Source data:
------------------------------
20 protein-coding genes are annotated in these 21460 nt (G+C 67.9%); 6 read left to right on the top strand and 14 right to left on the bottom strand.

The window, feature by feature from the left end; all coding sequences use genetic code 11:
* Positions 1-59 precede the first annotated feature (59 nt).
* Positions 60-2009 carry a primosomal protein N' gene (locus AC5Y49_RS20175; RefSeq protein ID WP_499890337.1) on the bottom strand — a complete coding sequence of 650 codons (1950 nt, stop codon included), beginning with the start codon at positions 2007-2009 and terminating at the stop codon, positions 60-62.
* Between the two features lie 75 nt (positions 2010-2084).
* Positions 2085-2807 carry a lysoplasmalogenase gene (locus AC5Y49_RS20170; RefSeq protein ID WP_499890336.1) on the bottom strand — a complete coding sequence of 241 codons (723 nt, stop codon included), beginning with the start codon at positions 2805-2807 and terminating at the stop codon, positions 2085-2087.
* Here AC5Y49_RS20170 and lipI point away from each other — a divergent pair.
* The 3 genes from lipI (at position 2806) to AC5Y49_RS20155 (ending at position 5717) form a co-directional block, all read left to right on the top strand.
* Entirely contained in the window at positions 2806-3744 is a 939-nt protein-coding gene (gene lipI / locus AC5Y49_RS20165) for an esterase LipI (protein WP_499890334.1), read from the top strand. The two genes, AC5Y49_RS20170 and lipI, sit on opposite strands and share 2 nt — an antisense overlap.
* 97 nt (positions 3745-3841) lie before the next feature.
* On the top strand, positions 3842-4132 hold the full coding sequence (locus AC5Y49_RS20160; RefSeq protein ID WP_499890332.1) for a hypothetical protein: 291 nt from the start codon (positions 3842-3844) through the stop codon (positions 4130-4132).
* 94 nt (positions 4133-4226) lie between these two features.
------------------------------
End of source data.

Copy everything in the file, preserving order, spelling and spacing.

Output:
20 protein-coding genes are annotated in these 21460 nt (G+C 67.9%); 6 read left to right on the top strand and 14 right to left on the bottom strand.

The window, feature by feature from the left end; all coding sequences use genetic code 11:
* Positions 1-59 precede the first annotated feature (59 nt).
* Positions 60-2009 carry a primosomal protein N' gene (locus AC5Y49_RS20175; RefSeq protein ID WP_499890337.1) on the bottom strand — a complete coding sequence of 650 codons (1950 nt, stop codon included), beginning with the start codon at positions 2007-2009 and terminating at the stop codon, positions 60-62.
* Between the two features lie 75 nt (positions 2010-2084).
* Positions 2085-2807 carry a lysoplasmalogenase gene (locus AC5Y49_RS20170; RefSeq protein ID WP_499890336.1) on the bottom strand — a complete coding sequence of 241 codons (723 nt, stop codon included), beginning with the start codon at positions 2805-2807 and terminating at the stop codon, positions 2085-2087.
* Here AC5Y49_RS20170 and lipI point away from each other — a divergent pair.
* The 3 genes from lipI (at position 2806) to AC5Y49_RS20155 (ending at position 5717) form a co-directional block, all read left to right on the top strand.
* Entirely contained in the window at positions 2806-3744 is a 939-nt protein-coding gene (gene lipI / locus AC5Y49_RS20165) for an esterase LipI (protein WP_499890334.1), read from the top strand. The two genes, AC5Y49_RS20170 and lipI, sit on opposite strands and share 2 nt — an antisense overlap.
* 97 nt (positions 3745-3841) lie before the next feature.
* On the top strand, positions 3842-4132 hold the full coding sequence (locus AC5Y49_RS20160; RefSeq protein ID WP_499890332.1) for a hypothetical protein: 291 nt from the start codon (positions 3842-3844) through the stop codon (positions 4130-4132).
* 94 nt (positions 4133-4226) lie between these two features.